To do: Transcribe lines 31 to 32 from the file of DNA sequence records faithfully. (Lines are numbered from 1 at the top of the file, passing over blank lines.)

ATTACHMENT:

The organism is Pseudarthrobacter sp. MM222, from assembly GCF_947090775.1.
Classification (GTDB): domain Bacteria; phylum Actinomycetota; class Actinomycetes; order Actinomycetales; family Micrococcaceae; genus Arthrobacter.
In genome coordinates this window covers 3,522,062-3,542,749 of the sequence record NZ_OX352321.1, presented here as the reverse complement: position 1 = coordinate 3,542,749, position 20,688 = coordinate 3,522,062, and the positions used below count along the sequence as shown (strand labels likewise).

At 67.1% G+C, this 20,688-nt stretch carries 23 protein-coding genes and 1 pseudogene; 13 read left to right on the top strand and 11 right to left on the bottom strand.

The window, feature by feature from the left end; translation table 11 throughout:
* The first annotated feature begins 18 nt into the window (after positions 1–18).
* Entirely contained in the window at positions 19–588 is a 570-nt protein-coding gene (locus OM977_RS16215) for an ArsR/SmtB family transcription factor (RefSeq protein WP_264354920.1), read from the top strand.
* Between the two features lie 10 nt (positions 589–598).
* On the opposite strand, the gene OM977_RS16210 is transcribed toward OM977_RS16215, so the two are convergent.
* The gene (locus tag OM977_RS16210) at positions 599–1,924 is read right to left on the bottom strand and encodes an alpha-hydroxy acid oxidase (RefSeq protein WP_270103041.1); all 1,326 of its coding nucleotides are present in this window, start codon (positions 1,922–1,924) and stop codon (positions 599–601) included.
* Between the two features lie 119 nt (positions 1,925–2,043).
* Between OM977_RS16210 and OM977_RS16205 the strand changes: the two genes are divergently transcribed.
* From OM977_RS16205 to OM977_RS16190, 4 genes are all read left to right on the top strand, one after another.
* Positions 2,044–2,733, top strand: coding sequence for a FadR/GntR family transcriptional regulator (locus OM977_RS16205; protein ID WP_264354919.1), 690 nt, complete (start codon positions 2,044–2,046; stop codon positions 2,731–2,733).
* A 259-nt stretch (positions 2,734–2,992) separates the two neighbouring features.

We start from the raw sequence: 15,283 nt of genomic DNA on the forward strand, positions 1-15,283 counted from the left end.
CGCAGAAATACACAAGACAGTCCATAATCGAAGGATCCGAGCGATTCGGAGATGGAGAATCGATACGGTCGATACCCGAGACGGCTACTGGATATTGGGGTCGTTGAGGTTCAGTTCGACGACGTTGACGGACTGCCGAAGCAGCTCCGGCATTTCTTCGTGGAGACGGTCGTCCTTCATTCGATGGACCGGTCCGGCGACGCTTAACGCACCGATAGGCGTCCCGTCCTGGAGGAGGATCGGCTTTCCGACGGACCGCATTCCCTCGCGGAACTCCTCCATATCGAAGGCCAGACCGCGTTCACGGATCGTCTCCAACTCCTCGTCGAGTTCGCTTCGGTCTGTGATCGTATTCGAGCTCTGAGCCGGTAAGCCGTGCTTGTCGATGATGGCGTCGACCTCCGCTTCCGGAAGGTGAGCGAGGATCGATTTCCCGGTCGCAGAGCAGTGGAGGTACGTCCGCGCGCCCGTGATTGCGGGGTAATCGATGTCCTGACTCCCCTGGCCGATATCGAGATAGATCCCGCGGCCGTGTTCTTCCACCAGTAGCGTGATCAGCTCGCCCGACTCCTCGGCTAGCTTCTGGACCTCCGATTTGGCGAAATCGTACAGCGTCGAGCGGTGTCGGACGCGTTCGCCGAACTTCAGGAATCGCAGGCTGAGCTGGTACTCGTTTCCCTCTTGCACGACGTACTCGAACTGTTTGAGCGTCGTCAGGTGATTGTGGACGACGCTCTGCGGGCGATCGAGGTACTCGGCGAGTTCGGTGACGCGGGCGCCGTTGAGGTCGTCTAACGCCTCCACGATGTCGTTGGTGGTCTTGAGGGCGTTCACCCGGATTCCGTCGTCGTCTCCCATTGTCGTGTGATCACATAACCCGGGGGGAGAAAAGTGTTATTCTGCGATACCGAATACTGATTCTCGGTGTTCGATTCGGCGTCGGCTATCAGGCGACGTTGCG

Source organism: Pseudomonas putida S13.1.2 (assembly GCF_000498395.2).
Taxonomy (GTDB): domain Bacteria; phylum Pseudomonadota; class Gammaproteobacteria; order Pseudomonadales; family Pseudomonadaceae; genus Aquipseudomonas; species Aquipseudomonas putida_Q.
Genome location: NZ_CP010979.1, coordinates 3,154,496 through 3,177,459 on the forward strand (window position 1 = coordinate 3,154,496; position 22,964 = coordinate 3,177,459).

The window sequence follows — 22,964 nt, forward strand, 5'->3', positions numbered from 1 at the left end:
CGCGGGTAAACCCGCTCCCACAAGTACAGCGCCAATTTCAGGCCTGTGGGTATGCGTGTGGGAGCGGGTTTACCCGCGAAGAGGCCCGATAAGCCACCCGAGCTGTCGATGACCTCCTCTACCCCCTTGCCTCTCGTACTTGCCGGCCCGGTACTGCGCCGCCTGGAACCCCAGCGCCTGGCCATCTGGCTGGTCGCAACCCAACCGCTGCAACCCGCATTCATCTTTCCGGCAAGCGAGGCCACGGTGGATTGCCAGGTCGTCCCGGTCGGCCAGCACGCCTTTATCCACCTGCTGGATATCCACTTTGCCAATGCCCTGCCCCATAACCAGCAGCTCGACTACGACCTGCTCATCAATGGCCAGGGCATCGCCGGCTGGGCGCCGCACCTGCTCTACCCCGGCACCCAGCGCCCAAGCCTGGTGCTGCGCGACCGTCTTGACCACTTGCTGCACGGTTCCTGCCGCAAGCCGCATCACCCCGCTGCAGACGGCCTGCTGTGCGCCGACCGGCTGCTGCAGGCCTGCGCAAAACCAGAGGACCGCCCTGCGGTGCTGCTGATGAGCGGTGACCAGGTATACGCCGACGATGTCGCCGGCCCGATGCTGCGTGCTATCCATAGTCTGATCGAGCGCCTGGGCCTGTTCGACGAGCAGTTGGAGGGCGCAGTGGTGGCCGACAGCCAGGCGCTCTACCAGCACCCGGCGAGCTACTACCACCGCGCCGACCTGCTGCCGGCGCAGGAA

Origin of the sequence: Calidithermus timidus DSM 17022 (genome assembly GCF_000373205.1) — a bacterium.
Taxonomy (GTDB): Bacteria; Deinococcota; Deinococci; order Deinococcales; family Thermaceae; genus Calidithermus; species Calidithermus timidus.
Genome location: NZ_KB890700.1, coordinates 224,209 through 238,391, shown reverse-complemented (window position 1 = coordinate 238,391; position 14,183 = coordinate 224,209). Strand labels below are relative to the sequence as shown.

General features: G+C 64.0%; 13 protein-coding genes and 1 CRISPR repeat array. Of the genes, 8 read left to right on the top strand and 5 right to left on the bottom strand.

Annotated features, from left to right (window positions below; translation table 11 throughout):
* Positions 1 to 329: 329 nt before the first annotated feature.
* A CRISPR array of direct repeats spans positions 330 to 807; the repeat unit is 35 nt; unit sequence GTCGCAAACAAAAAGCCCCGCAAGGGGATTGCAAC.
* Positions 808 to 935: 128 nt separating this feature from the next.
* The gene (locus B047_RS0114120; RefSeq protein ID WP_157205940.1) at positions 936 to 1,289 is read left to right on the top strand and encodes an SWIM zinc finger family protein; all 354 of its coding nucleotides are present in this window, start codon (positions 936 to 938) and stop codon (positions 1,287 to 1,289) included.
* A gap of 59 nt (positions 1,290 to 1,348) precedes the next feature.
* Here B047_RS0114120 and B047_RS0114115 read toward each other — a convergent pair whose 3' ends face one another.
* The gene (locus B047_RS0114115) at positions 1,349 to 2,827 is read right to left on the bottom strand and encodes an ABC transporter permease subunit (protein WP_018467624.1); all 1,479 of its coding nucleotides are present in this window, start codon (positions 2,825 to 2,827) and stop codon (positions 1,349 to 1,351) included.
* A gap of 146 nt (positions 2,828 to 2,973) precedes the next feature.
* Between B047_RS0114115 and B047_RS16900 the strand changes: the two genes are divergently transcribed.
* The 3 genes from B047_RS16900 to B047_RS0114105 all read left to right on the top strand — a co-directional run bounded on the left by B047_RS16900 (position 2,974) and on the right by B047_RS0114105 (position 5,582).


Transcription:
* The gene (locus B047_RS0114120; RefSeq protein ID WP_157205940.1) at positions 936 to 1,289 is read left to right on the top strand and encodes an SWIM zinc finger family protein; all 354 of its coding nucleotides are present in this window, start codon (positions 936 to 938) and stop codon (positions 1,287 to 1,289) included.
* A gap of 59 nt (positions 1,290 to 1,348) precedes the next feature.